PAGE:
Printed in “As We See It”
IN view of the fact that there have been recent outbreaks of smallpox in severe form in California, Texas, Oklahoma, Pennsylvania, and Maryland, it is well to give attention to an editorial article in the Cleveland Medical Journal of January, protesting against the fact that there are now 20,000 unvaccinated children in the public schools of that city. This journal says: —
“The memory of man is truly brief. It is only ten years since the close of an epidemic costing the city over $3oo,000, and incidentally resulting in some 250 deaths. It is only two years since the close of a smaller epidemic, which would have reached larger proportions but for the prompt and vigorous action of the board of health, and yet in spite of these examples, the presence of this large unprotected population is apparently looked on with equanimity, not to say cheerfulness. Let us refresh our memory as regards these two epidemics. In 1901 there was an extensive outbreak of a mild type, during which there was no serious attempt at general vaccination. As a result the people were not protected and in 1902 a far more serious epidemic occurred.”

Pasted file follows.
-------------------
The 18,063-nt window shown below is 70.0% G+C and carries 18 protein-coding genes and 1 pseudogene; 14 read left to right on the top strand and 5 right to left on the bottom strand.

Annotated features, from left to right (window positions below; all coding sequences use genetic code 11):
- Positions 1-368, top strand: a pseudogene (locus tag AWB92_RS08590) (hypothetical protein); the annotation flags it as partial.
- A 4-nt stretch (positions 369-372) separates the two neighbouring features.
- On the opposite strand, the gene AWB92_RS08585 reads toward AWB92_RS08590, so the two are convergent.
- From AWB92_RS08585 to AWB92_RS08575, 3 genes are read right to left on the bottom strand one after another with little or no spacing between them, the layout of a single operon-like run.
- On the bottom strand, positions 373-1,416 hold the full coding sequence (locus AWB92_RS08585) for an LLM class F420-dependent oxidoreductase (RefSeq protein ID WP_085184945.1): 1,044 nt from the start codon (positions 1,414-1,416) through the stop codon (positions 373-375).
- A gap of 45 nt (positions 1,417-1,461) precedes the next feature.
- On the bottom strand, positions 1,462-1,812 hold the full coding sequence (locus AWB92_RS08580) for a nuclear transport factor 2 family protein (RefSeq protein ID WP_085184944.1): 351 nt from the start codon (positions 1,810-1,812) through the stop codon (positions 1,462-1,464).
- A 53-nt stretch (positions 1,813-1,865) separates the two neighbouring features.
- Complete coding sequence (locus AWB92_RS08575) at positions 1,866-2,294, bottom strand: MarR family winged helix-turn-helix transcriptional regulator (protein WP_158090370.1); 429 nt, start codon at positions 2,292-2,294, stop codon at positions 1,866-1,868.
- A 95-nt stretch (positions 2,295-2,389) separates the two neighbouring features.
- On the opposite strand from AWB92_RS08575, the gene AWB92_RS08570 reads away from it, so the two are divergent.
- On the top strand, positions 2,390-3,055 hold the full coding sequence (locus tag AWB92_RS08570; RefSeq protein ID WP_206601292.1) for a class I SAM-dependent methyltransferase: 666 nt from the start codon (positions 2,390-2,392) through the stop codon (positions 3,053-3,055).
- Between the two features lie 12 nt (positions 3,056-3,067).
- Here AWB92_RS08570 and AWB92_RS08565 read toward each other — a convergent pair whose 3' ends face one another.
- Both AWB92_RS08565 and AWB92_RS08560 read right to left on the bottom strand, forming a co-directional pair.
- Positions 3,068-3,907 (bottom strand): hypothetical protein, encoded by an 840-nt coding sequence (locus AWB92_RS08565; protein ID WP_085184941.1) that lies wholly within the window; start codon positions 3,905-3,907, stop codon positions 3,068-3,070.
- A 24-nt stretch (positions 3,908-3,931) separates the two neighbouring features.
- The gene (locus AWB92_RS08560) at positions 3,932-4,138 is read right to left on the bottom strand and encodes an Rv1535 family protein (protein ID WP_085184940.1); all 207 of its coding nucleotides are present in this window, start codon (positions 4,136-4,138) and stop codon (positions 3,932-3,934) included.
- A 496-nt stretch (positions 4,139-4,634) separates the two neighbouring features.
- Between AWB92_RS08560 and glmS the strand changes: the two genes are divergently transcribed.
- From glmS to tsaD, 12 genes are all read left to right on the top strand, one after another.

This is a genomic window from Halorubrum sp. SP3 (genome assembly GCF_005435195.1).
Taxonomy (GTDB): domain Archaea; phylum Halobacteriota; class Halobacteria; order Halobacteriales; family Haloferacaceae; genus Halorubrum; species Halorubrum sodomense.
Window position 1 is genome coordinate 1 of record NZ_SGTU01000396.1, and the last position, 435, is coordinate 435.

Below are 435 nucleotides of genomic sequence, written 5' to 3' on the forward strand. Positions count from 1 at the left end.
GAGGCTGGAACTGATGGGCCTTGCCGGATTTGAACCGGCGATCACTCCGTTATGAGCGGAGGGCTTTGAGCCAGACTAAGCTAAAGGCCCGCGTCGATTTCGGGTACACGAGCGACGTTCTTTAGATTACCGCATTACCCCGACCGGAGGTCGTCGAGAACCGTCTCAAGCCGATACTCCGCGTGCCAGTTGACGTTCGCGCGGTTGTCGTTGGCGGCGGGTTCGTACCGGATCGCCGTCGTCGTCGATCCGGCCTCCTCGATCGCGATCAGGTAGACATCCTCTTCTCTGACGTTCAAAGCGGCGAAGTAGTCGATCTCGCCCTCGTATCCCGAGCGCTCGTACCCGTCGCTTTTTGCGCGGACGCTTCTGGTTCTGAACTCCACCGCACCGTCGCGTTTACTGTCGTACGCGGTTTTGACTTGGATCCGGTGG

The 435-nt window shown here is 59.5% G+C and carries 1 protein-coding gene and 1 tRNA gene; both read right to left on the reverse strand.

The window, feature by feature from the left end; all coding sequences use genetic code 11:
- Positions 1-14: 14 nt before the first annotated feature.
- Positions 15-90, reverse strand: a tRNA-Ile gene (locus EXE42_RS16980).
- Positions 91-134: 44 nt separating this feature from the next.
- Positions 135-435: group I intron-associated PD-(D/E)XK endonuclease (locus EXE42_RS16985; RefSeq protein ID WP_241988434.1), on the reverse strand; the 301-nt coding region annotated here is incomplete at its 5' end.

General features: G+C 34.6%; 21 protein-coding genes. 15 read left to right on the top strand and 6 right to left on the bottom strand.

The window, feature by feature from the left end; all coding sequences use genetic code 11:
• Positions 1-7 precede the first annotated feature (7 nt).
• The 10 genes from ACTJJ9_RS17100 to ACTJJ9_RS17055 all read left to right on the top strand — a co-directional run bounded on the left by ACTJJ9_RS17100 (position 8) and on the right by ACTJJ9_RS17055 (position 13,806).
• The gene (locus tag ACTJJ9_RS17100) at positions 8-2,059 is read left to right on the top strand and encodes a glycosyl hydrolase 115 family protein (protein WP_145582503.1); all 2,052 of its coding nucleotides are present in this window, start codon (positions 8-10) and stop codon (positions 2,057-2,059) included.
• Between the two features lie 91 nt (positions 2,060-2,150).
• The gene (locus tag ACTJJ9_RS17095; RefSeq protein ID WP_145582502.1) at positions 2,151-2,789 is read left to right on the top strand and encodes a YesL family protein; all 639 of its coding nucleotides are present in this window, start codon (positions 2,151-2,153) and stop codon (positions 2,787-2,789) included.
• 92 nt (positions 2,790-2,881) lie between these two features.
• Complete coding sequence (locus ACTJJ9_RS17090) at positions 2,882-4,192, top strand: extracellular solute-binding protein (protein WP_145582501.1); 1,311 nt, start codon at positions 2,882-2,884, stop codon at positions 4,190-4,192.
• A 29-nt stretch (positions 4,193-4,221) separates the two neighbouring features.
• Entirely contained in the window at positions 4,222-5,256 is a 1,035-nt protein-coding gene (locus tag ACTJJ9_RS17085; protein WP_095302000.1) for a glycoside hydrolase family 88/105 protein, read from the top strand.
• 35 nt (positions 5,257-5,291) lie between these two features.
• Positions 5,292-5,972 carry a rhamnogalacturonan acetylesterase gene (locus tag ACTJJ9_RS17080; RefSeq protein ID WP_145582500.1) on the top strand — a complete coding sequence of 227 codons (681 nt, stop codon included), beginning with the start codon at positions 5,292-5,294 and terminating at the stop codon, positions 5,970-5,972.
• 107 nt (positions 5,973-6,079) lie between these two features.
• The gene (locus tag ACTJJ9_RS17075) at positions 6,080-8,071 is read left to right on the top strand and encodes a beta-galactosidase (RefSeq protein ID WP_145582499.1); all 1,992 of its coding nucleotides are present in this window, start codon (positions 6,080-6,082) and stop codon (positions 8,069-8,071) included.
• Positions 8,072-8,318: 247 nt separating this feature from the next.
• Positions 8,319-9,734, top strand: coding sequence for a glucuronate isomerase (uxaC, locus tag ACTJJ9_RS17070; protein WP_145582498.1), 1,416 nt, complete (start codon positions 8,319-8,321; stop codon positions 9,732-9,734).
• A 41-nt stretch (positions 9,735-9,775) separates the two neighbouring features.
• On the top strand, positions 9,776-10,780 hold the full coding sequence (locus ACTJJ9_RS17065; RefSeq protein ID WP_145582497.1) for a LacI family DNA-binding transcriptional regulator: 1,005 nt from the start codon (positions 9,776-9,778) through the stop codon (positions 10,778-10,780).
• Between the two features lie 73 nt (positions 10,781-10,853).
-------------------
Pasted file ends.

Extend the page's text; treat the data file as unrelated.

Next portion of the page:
Then follows a report of the health officer of the city for 1902, describing a recent epidemic of 1,248 cases, of whom 224 died, a death-rate of 17.95 per cent. Owing to the strenuous opposition to vaccination, the school council had to make vaccination a compulsory prerequisite to attendance at school, and a physician was placed in each school to attend to it. Employers urged vaccination upon their employees, and advised them to have their families vaccinated. The city paid for 195,000 vaccinations, paying only for those that were successful. The epidemic disappeared, and during the next two years there were less than 15o cases.
No epidemic followed until 1910, when an outbreak in the southeast threatened the entire city. By isolation and vaccination of 55,000 children, this epidemic was checked. Since then no serious outbreak, but with the presence of new accretions of unvaccinated persons, the Journal has some reason to fear the consequences in case of another outbreak.